“That’s been most impressive to me, and it mostly just happens in one-on-one situations,” Nurse continued. “That is what has stuck out to me the most. He’s really athletic. He’s athletic at the start. He’s athletic at the finish. People will come and he’ll hang in the air and he’ll move the ball around and then he’s shooting it really well on top of it. He’ll keep you honest so you can’t just say ‘let’s bait him into some threes or whatever,’ because he’s stroking it pretty good too. He’s been awesome, really awesome, and late in games, crunch time, overtime, all kinds of stuff. He’s been really, really good [and] there’s a lot of upside.”

Gilgeous-Alexander wasted little time putting his skills on display in front of what seemed like almost a full section of friends and family out to watch him play a rare game in his hometown.

It’s the third time he’s scored a career-high 32 points, all coming this season, but this one was a little more special.

“This one might be the best one so far, for sure,” he said. “Back at the crib.”

“… But all of it, honestly, wouldn’t have meant anything if we didn’t win, that was the best feeling, knowing that we came out of here with a win.”

He had a lot to do with it.

He scored on his first touch, loping through the paint for a lay-up, setting a tone. But the end of the first quarter he’d added a couple more hoops on his trademark, slippery, never hurried drives that he can finish with either hand off either foot. It makes him looks comfortable going over, under or around anyone to get the rim.

“I just stay in his ear all the time about being aggressive and staying aggressive,” said Paul. “He’s got it all. The mid-range, the finishes, the shooting.”

But Gilgeous-Alexander was just warming up. He sent the Thunder into halftime tied with the Raptors 47-47 after exploding for 14 second-quarter points including an eight-point flurry in the final two minutes of the half that featured a pair of deep threes.

By then he’d fulfilled his pregame mission:

“Playing in front of friends and family, and on the court you grew up watching is special every time,” he said. “Hopefully I play good.”

Hey, 12-of-21 shooting with three triples in five tries is good.

His only stumble came on a few possessions in the late third quarter and early fourth quarter when the 21-year-old appeared to be forcing his way into the paint a little too much, allowing the Raptors to collapse on him. He missed four straight shots but put the Thunder up one, 94-93, with a floater in the lane with 4:08 to play.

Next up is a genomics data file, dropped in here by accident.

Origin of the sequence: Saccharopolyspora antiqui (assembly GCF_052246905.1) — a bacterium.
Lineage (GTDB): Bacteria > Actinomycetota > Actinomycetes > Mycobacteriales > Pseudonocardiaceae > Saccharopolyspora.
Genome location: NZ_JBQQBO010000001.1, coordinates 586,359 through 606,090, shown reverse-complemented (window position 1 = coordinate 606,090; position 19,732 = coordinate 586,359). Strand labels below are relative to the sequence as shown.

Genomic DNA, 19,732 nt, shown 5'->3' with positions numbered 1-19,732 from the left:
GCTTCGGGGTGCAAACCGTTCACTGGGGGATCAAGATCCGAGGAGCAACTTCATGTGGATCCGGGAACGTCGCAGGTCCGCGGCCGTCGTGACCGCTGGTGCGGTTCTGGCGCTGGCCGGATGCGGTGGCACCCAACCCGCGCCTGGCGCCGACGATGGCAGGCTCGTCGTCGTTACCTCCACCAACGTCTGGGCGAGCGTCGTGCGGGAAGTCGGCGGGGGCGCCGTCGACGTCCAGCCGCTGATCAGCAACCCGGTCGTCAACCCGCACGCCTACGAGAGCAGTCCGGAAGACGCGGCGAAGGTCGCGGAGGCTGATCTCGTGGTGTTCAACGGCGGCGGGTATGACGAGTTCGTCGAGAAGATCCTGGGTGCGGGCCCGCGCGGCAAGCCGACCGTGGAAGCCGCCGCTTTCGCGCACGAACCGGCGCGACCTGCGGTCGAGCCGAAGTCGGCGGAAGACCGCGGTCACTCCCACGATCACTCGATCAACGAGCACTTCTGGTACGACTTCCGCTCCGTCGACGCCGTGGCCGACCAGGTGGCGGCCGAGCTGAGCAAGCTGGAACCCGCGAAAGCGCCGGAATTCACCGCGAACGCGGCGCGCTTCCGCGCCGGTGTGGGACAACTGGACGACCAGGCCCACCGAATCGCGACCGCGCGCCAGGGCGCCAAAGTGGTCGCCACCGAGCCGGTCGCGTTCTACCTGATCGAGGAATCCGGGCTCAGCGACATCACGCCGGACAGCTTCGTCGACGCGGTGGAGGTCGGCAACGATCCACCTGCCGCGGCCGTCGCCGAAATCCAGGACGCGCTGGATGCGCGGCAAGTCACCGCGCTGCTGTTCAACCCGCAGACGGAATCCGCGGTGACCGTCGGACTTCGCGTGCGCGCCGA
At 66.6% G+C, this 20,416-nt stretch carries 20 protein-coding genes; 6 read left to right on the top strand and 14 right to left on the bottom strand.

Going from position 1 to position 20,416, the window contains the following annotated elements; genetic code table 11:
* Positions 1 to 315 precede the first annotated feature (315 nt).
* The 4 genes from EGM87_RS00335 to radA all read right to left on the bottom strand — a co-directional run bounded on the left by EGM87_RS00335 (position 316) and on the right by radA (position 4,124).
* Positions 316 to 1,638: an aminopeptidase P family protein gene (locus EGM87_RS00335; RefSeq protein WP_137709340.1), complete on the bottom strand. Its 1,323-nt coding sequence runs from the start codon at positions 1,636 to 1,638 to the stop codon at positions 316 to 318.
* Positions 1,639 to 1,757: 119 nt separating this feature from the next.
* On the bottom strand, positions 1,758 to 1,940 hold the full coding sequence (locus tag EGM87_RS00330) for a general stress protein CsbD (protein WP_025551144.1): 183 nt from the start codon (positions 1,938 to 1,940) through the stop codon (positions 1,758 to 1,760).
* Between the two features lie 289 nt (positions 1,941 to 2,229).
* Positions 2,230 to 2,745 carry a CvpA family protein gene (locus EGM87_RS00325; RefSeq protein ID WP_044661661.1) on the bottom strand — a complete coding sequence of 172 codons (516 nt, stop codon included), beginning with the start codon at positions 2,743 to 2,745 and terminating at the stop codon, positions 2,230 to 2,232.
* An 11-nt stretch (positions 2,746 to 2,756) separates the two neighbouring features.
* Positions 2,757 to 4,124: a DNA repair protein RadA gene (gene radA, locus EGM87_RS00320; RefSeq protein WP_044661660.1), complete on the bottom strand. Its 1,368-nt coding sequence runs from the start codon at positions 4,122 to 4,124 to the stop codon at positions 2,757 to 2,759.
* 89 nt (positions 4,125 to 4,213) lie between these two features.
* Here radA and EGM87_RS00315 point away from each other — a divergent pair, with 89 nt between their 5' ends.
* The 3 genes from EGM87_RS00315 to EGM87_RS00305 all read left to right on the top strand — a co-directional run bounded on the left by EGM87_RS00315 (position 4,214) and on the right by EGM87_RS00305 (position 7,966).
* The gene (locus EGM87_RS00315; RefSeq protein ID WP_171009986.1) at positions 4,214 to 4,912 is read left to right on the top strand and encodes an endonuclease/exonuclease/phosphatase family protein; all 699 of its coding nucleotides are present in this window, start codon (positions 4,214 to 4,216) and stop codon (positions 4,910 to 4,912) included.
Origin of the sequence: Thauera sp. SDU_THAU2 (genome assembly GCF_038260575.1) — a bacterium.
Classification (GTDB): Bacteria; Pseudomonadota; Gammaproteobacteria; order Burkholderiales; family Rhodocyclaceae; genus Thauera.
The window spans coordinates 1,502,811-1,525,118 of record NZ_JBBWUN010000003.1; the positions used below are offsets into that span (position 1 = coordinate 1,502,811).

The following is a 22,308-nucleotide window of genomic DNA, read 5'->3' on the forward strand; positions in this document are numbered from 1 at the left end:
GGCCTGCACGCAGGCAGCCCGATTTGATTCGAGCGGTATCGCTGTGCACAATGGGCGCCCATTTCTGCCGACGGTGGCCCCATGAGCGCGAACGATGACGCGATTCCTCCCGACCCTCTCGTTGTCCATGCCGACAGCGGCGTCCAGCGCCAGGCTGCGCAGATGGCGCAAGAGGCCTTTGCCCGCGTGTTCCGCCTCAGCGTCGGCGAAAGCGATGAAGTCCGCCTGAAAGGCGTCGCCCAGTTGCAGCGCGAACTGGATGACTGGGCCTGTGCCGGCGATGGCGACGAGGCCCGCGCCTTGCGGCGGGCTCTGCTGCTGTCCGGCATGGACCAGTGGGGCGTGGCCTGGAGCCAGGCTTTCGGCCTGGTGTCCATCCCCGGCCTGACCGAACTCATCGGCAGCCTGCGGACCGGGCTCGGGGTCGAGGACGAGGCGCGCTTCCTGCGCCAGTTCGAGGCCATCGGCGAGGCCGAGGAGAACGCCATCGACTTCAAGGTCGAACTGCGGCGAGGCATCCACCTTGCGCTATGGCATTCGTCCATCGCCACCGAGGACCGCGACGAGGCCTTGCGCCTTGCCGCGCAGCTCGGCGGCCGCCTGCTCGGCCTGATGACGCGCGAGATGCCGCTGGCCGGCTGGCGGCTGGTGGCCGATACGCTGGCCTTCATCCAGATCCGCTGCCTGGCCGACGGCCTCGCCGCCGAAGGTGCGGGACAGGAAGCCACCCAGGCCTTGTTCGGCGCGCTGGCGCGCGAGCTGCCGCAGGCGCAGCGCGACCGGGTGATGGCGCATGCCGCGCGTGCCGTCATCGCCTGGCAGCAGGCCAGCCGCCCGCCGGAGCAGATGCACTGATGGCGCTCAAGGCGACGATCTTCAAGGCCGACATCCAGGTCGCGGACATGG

Fortunately, the Thunder have Paul, a 16-year-veteran headed to the hall-of-fame to help carry the load in tight moments. And after another Gilgeous-Alexander miss, Paul scored a controversial jumper after what seemed to be a held ball with under a minute left to put OKC up one.

A pair of VanVleet free throws with 54 seconds left gave the Raptors the lead but only until Gilgeous-Alexander closed out the scoring set the scoring mark at the same time.

“It felt amazing [to get a lift from Paul],” he said. “I felt myself slowing down, getting a little tired, and Chris being the kind of player that he is picked us back up as soon as we needed it. He’s the main reason we got the W tonight.”

It was a Paul play that set up what turned out to be both the game-winning basket and Gilgeous-Alexander’s new Canadian scoring mark as his floater through the lane and off glass put OKC up 98-97 with 36 seconds to play and the Raptors couldn’t reverse it.

Paul finished with 25 points, 11 rebounds and eight assists, as the Thunder guards out-played their Raptors counterparts, Fred VanVleet and Kyle Lowry, who each finished with 20 points.

As well as he played, the excitement around Gilgeous-Alexander has more to do with what he might end up achieving rather than where he is at the moment, which is saying something. He’s already earning favourable comparisons with the likes of fellow Canadians Jamal Murray and Andrew Wiggins and could emerge as the best player with a Maple Leaf passport in the league as a starting point. Given his talent and demeanour, there is no obvious end point.

“I plan on making a leap like this every year,” he said. “And then hopefully all the accolades follow after that … I focus on getting better, and everything, accolades, all the awards take care of themselves.”

That was what Thunder coach Billy Donovan said was most impressive about him in their half-season working together.

“I think one of his greatest qualities apart from his basketball skillset is his humility,” said Donovan. “I don’t mean to say he’s timid or afraid, but he’s got great humility in terms of being coached and wanting to get better.